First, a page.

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Brassicaceae is a large and complex family of considerable economic importance to humans. The family comprises 338 genera and 3709 species. Molecular phylogenetic analysis is not complete, but indicates a likely cladistic breakdown into about 33 tribes, which do not track perfectly with classical species morphologies.

Considerable activity has been conducted in the pursuit of maximizing productivity of various mustard and cabbage members of the family. Likewise considerable attention has been given to development of herbicides both for protection of Brassicaceae crops as well as control of wild weedy species of the family; benzothiadiazoles have been particularly effective in control of brassicaceae.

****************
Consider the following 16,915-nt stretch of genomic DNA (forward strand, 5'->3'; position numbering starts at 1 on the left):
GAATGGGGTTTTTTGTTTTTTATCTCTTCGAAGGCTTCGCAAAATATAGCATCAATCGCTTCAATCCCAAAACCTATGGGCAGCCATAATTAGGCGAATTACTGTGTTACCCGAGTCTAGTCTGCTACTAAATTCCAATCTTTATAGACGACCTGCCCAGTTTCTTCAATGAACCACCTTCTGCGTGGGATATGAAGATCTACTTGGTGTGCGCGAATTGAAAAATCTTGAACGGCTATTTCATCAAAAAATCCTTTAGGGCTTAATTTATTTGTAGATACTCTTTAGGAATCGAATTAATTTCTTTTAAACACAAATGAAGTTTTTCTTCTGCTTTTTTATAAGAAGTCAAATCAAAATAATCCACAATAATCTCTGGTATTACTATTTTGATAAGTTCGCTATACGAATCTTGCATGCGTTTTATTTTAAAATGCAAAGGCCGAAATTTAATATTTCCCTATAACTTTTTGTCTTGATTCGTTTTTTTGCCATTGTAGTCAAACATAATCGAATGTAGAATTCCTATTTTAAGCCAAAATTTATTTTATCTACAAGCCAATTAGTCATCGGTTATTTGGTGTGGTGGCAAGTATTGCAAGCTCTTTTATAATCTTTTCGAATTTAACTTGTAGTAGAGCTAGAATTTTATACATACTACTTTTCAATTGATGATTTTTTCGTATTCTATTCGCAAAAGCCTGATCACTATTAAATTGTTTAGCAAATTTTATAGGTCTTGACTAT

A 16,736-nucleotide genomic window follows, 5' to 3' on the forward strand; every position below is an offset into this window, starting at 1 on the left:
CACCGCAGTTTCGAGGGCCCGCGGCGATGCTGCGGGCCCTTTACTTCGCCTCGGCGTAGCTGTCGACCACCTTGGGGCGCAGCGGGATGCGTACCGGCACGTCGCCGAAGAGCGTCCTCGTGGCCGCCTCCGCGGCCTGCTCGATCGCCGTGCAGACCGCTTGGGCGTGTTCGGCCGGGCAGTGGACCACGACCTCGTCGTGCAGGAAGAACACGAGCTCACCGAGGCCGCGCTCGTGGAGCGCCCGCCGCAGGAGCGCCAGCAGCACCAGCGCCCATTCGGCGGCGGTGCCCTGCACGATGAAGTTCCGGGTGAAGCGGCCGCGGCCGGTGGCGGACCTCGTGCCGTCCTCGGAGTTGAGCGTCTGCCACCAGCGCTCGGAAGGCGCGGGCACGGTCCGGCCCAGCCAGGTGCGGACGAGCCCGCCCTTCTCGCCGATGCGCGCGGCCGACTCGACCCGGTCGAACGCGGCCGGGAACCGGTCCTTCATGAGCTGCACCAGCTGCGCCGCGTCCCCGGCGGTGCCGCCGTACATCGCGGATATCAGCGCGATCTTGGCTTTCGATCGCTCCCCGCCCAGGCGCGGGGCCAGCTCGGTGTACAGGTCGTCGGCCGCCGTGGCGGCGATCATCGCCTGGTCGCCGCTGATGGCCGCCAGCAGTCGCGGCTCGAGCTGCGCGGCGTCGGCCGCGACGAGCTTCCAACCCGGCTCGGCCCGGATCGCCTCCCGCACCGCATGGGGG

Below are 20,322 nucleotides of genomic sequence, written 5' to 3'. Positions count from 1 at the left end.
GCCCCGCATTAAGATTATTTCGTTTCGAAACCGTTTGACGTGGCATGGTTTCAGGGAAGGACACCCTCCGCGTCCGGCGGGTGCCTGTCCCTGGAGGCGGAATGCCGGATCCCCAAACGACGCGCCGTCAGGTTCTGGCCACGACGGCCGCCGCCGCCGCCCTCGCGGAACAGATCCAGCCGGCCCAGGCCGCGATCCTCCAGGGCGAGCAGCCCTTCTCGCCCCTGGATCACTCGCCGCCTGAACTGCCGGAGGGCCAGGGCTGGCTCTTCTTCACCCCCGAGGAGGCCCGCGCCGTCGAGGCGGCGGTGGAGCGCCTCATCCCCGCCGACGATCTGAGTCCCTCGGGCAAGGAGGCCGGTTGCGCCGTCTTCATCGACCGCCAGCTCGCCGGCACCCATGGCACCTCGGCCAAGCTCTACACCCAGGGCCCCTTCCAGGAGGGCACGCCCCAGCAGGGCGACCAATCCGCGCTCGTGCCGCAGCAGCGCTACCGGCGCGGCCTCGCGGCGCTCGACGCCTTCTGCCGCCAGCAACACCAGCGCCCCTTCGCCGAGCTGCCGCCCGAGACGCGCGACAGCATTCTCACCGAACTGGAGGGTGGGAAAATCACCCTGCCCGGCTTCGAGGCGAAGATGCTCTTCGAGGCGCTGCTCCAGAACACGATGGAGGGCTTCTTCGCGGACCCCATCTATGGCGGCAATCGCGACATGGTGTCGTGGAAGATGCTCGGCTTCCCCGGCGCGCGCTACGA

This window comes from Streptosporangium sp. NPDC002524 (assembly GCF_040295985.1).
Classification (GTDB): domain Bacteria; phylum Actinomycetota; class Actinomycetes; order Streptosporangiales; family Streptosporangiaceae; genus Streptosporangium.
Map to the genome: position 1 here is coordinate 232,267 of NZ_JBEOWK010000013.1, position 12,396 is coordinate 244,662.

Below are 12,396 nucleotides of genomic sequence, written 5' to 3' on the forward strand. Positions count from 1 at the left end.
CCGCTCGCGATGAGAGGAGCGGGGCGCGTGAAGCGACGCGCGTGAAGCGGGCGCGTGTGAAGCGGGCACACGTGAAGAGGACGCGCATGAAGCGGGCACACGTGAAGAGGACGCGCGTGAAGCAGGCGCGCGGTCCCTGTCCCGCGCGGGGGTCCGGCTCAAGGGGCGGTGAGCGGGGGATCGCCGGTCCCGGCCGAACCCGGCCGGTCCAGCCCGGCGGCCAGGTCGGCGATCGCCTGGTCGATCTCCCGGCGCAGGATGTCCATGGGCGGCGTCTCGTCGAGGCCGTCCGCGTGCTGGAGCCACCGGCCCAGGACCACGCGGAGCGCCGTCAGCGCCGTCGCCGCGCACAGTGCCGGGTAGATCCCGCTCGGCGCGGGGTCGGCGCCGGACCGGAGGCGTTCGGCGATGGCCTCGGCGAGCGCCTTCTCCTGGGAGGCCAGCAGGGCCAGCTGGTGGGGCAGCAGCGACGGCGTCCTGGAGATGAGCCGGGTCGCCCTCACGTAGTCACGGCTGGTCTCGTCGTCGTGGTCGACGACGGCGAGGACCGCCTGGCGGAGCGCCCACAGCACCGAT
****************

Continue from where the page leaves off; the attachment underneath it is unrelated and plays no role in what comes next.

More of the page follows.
With the expanding use of Brassica and Arabidopsis species as model plant organisms, the family brassicaceae has assumed great importance in 21st century botany.


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Supplier: C. Michael Hogan

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